Dir. Kevin Ko (2022)
A woman is cursed after breaking a religious taboo, and she documents her struggles to break her daughter free from the curse in hopes that the strangers who watch her video may help.
CAUTION: MAY CONTAIN SPOILERS
Man, Asian horror really hits different, doesn’t it? There are a lot of pieces of Asian horror, and J-Horror specifically, that don’t always resonate with American viewers, largely because the cultures are so different. It always feels like a little bit of a missed opportunity when you watch an Asian horror film that doesn’t completely connect due to the culture differences, because there are so many horror films that involve cults, rituals, and tons of different things that aren’t part of our everyday lives, and they often translate just fine (Midsommar being a great example). It’s a weird dichotomy between appreciation of film that does not revolve around our own culture and still somehow feeling “other,” or that you’re not a part of it. Maybe it’s because of the influence that American culture has around the world, because our movies do tend to resonate with those in other countries (or at least box office receipts would indicate that they do.) Either way, it takes a special kind of Asian film to truly break through the barriers of Americanism and feel as impactful to Americans as they do in their home countries. Incantation, I’m happy to say, is one of those films, because boy does it hit home.
Is this Bloods or Crips? I can never remember.
The film is about a mother, Li Ruo-nan (Hsuan-yen Tsai), who used to be institutionalized, and we learn that her past is largely a result of things that she and her friends did while she was pregnant. They ran a video blog that they call “Ghostbusters,” and they go around the country visiting places and trying to dispel the myths and superstitions of the locals. Unfortunately, they come across one that actually is real, and this brings a whole lot of trouble. The mother is just now getting her child back after coming out of the institution, and she is making the film in order to attempt to save her daughter from the evil presence that has been haunting her life.
The story is told exceptionally well, and the found footage device used in the film is incredibly effective. There are plenty of scares spread throughout, so much so that this could very well be the scariest film I’ve seen all year. Where this film hits the mark differently from other Asian horror films is that it portrays the strange cultural practices as just as foreign to the other folks within the film, so it comes across in much the same way The Wicker Man comes across to people who live in Scotland: yeah, it happened there, but that ain’t how the Scots do things on a regular basis. This focus on the “otherness” of the religious practices at the heart of the film doesn’t alienate the viewers from another country in much the same way that other Asian horror films do. This isn’t normal for them either. The other thing that this film does incredibly well is build the mythology within the story itself. The incantations within, as well as the creepy symbology that continually appears in the film, is shared with the viewer so that it very well may affect those who view the film as well, much the way that The Ring curse is spread to anyone who watches the film. In Incantation, you don’t even have to speak the language: just thinking the words behind the curse is enough to spread it to you.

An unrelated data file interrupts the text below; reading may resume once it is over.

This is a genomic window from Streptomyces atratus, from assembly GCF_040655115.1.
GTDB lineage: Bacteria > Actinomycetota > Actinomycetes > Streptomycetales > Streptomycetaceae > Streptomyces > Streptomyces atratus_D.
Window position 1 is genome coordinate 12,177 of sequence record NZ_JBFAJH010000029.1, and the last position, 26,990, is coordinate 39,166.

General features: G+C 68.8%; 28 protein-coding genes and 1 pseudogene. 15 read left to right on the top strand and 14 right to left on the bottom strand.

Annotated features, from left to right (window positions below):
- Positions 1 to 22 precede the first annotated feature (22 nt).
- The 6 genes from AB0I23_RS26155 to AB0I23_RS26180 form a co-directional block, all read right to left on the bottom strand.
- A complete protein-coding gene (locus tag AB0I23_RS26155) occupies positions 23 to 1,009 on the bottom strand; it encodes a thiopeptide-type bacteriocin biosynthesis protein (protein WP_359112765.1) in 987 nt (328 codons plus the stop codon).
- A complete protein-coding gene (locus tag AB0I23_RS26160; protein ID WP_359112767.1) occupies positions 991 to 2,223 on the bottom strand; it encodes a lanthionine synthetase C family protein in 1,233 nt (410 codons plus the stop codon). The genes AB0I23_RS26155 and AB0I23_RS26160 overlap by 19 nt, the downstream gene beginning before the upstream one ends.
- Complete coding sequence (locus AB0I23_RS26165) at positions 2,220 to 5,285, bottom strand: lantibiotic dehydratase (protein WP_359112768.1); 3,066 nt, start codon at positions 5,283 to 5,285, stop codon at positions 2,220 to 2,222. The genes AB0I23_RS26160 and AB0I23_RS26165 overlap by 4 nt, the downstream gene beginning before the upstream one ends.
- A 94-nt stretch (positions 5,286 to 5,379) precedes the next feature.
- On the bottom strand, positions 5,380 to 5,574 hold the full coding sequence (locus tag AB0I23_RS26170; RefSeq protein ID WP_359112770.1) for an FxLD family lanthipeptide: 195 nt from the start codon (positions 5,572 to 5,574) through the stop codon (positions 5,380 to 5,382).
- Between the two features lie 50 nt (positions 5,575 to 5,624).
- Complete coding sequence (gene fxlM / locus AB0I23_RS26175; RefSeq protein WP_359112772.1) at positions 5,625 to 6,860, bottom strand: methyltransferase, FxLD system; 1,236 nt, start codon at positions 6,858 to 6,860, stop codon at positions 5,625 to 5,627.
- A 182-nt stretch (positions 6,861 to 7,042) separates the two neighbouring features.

The entire film is creepy as fuck, and it’s paranormal horror done to almost perfection. The story is a bit disjointed at times, traversing back and forth between the part of the story that explains the events and present day where the fallout continues to plague Li Ruo-nan. I don’t know that the story could’ve been adequately told in a linear fashion, so while it is at times hard to keep up with, it’s probably best told in the order in which the filmmakers decided to lay out their story. The rituals are bizarre and disconcerting, and the random chanting throughout the film, often coupled with the first-person found footage walk through terrifyingly dark rooms, is very anxiety-inducing. It’s an incredibly tense film, and the audience feels as terrified for what’s coming next as the characters within. It would be easier to count the scenes that didn’t cause some sort of fear.
It's also an emotional story, and even though there are plenty of scares, there’s also a whole lot of heart. The actors do a phenomenal job throughout, wearing their emotions on their sleeves and giving an incredible affecting performance. While it’s easy to criticize some of the earlier decisions of the characters in the film, it’s not so easy to say that any of us haven’t done stupid, insensitive things when we were younger, and it’s even harder to feel that the characters are deserving of any of the punishment they receive. Everyone here seems to be at least a relatively good person, which makes their trials even more heartbreaking. It feels ludicrous to find ourselves so emotionally invested in a terrifying horror film, but there’s so much involved here its impossible to feel otherwise.
Pineapple, bunny, dog. Pineapple, bunny, dog.
Who this movie is for: Asian horror fans, Lovers of paranormal scares, Youtubers
Bottom line: It's an incredibly bizarre film, one that will be difficult to get out of your head once you’ve seen it. It’s also abjectly terrifying, and genuinely may be the scariest film of the year. It connects in a way that Asian horror usually does not, and it’s a harrowing experience to watch. It’s not often that you come across a film like this, that executes its premise and technique almost perfectly. Incantation is a blast to watch for those who haven’t been scared in a while, and I highly recommend you give it a shot on Netflix